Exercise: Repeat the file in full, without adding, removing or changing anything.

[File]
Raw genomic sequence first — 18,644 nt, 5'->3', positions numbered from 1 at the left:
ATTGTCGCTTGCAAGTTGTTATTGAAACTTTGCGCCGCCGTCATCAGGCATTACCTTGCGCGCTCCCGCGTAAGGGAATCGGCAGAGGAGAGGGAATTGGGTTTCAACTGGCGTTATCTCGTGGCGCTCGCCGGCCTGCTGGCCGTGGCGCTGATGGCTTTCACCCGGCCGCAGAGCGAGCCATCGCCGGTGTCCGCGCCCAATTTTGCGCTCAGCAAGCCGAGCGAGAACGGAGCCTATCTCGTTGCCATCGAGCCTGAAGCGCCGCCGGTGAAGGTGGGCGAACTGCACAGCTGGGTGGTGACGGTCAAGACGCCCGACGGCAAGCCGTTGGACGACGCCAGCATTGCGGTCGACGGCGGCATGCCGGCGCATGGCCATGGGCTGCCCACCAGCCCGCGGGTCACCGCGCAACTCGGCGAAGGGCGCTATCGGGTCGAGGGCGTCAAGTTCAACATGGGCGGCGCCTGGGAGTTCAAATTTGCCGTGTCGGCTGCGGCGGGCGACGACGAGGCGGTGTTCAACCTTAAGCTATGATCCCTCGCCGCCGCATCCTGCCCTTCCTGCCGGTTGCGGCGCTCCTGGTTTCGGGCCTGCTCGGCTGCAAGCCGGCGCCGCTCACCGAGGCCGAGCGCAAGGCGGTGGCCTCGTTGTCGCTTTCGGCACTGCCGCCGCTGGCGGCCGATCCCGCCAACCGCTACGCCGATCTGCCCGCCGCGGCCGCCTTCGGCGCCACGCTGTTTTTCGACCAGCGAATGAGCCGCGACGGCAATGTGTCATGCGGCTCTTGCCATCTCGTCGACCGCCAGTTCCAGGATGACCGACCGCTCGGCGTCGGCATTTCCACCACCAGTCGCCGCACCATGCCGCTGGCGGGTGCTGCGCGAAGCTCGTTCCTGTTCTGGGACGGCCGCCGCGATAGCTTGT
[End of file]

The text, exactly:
Raw genomic sequence first — 18,644 nt, 5'->3', positions numbered from 1 at the left:
ATTGTCGCTTGCAAGTTGTTATTGAAACTTTGCGCCGCCGTCATCAGGCATTACCTTGCGCGCTCCCGCGTAAGGGAATCGGCAGAGGAGAGGGAATTGGGTTTCAACTGGCGTTATCTCGTGGCGCTCGCCGGCCTGCTGGCCGTGGCGCTGATGGCTTTCACCCGGCCGCAGAGCGAGCCATCGCCGGTGTCCGCGCCCAATTTTGCGCTCAGCAAGCCGAGCGAGAACGGAGCCTATCTCGTTGCCATCGAGCCTGAAGCGCCGCCGGTGAAGGTGGGCGAACTGCACAGCTGGGTGGTGACGGTCAAGACGCCCGACGGCAAGCCGTTGGACGACGCCAGCATTGCGGTCGACGGCGGCATGCCGGCGCATGGCCATGGGCTGCCCACCAGCCCGCGGGTCACCGCGCAACTCGGCGAAGGGCGCTATCGGGTCGAGGGCGTCAAGTTCAACATGGGCGGCGCCTGGGAGTTCAAATTTGCCGTGTCGGCTGCGGCGGGCGACGACGAGGCGGTGTTCAACCTTAAGCTATGATCCCTCGCCGCCGCATCCTGCCCTTCCTGCCGGTTGCGGCGCTCCTGGTTTCGGGCCTGCTCGGCTGCAAGCCGGCGCCGCTCACCGAGGCCGAGCGCAAGGCGGTGGCCTCGTTGTCGCTTTCGGCACTGCCGCCGCTGGCGGCCGATCCCGCCAACCGCTACGCCGATCTGCCCGCCGCGGCCGCCTTCGGCGCCACGCTGTTTTTCGACCAGCGAATGAGCCGCGACGGCAATGTGTCATGCGGCTCTTGCCATCTCGTCGACCGCCAGTTCCAGGATGACCGACCGCTCGGCGTCGGCATTTCCACCACCAGTCGCCGCACCATGCCGCTGGCGGGTGCTGCGCGAAGCTCGTTCCTGTTCTGGGACGGCCGCCGCGATAGCTTGT